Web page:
|Thanks to YVONNE VENTRESCA for tagging me. Here's her POST|
The World Hop Rules
Start with a quote.
Answer 4 short questions
Tag another writer
“Imagination was given to man to compensate him for what he is not; a sense of humor to console him for what he is.” Francis Bacon
1. Why do I create what I do?
One answer is it keeps me out of trouble, but I guess the best answer to this is because I love to see if I can get the ideas from my head to the page. It’s a true challenge, and sometimes it takes a lot of word wrestling before I succeed.
2. How does my
creative process work? (note my editing of this question. There are days when the creative part just ain't there.)
But when it is there, I start with a single sentence. That sounds sooooo simple, doesn’t it? But it’s the toughest part of my job. Once I get a sentence that has a character I can relate to, a goal I can imagine, and some obstacles I can dream up, I start the story. Sometimes I write the end first. Sometimes I write scattered but important scenes I have in my head. I never know how the book is going to come together.
3. How does my work differ from others of its genre?
I guess one difference is my focus in never on romance. It’s always on the circumstances that the teen is stuck with. If love finds its way into the story, it has to have a purpose. In Sliding on the Edge, I needed the Sunday Boy to provoke my MC in a country boy lighthearted way and show her the truth. In The Princess of Las Pulgas I needed a no nonsense kid who could set the Princess on the right track. In Double Negative I needed one person Hutch McQueen could turn to and trust.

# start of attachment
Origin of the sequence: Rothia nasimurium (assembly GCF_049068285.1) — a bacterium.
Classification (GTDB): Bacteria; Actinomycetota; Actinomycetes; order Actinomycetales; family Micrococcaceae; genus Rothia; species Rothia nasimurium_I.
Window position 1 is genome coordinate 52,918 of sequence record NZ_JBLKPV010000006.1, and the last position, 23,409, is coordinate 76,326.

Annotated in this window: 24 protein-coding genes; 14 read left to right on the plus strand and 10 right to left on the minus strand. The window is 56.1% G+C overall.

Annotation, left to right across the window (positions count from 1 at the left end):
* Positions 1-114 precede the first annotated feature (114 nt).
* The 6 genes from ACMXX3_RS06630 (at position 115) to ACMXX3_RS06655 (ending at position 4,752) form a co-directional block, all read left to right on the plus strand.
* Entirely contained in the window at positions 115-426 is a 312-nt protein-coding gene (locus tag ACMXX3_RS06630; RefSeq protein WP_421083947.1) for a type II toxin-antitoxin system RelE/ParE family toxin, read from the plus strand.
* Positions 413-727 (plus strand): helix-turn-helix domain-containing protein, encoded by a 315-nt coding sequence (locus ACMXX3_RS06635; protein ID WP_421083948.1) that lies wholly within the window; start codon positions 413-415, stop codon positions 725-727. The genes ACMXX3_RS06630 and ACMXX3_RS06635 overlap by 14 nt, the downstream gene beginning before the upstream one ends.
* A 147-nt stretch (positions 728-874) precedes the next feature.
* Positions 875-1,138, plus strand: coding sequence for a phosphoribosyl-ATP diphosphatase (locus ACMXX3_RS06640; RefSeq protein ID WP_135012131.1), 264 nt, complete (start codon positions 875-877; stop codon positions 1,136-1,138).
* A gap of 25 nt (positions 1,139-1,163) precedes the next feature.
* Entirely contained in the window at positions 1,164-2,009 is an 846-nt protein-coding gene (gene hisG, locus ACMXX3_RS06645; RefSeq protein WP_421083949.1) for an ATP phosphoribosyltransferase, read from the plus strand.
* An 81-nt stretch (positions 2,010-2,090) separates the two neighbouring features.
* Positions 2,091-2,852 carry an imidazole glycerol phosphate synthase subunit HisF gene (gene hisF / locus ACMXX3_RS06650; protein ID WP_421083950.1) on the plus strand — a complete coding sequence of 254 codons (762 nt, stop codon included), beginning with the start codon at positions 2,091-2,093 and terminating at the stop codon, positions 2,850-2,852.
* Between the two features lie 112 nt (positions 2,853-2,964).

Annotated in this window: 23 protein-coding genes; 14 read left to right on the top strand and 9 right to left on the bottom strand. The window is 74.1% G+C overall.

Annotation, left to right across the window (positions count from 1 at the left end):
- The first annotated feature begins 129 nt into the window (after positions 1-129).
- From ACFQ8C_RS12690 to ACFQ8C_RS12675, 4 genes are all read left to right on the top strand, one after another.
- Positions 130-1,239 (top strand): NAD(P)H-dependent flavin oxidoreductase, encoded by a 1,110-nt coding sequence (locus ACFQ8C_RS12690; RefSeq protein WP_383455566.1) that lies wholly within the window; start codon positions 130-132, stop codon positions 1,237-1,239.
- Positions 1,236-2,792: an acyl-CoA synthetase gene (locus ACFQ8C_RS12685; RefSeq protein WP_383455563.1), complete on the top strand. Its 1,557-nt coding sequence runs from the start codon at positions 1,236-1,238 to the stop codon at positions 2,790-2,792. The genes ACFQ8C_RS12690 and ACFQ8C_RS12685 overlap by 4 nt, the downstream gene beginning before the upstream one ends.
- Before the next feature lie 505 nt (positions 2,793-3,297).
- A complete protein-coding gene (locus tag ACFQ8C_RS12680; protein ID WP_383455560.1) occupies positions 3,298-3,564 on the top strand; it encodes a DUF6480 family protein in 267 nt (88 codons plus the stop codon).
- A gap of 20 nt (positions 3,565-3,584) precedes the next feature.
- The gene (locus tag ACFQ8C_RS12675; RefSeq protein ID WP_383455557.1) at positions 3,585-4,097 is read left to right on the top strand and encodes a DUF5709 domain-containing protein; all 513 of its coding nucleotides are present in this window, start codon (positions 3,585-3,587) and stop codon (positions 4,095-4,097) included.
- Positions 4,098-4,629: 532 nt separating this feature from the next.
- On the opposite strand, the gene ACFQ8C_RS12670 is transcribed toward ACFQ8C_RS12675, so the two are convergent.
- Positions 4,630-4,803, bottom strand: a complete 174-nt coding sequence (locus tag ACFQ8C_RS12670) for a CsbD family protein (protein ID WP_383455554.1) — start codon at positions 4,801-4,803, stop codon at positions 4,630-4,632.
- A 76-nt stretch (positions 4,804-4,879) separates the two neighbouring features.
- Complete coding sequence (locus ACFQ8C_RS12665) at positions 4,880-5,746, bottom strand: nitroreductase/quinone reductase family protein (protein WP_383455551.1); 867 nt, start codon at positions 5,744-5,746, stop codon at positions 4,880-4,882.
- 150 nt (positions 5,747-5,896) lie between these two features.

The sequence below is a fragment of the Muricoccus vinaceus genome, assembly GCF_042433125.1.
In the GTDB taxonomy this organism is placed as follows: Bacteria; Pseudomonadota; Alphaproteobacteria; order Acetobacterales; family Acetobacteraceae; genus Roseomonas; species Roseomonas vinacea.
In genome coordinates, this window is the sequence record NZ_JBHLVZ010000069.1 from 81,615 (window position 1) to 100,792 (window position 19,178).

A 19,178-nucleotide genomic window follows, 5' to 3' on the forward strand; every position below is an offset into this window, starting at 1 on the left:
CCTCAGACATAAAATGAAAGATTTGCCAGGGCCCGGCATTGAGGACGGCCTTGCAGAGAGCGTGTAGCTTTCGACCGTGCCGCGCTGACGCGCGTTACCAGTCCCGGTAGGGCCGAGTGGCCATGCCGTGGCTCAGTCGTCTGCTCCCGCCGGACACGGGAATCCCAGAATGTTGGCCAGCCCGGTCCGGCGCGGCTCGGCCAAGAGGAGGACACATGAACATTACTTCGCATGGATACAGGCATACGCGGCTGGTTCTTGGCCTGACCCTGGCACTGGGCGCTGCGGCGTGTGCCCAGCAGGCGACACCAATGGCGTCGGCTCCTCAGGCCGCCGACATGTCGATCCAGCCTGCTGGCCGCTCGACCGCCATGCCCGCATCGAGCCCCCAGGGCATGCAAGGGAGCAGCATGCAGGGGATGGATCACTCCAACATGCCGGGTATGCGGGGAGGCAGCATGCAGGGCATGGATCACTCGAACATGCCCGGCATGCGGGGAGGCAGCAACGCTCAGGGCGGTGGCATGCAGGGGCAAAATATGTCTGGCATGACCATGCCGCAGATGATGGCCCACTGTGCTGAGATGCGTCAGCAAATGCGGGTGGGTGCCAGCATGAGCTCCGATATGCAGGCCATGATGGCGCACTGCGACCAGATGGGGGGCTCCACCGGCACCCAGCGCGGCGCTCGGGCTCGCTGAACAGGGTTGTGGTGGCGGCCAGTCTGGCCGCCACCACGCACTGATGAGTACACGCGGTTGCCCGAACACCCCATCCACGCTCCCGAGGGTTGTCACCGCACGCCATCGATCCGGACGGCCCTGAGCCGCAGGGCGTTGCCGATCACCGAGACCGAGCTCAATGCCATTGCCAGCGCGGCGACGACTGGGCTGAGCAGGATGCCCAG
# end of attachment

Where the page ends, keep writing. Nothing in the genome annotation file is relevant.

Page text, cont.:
4. What am I presently working on?
I’ve gone back to middle grade adventure fantasy for a bit to clear my head and have some lighthearted fun. I’ve finished a sequel to Alligators Overhead and called it The Great Time Lock Disaster. I’ll be subbing that starting December. I’m also in the middle of editing an ancient manuscript, Dragon Child. I say ancient because this is something I started years ago and never finished. I did a lousy job crafting it, so it has taken some doing to fix my mess. Still I’m fond of the story and hope to whip it into some kind of shape soon.
Next up on the blog hop, I’d like to tag CATHERINE STINE. Catherine is the author of several novels. Among them her Fireseed Series. She'll be joining this HOP in December.
Now. . . about that Jack-O-LanternGot your pumpkin ready to carve? Here are some ideas. Simple, and then the Not So Simple.
|Love the Bats|
|My Carving Level|
|Ahhh. Sweet Bird Nesting|
Hats Off Corner
A dream shattered.
Eleven-year-old Kate Taylor dreams of being the star of her basketball team, Angels. When Kate’s tooth is knocked out at one of the games and her mother, who is also her coach, says she can’t play until the tooth the dentist replants heals, Kate’s dreams are in jeopardy. Add Emily, the new girl at school who claims she’s the best, and Kate faces a challenge to prove that she is the star.
Will Kate succeed? Or will Emily ruin Kate’s plans?
Most of the time, you’ll find Beverly in front of her computer, writing the stories little voices whisper in her ear. When she’s not writing, she takes long walks and snaps pictures of clouds, wild flowers, birds and deer. To some of her friends, she is affectionately known as the “Bug Lady” because she rescues butterflies, moths, walking sticks, and praying mantis from her cats.
For twenty-two years Beverly taught children in grades two through five how to read and write. They taught her patience. Now, she teaches a women’s Sunday school class at her church. To relax she plays the piano. Her cats don’t appreciate good music and run and hide when she tickles the ivories.
MY REVIEW HERE.
You can visit her here.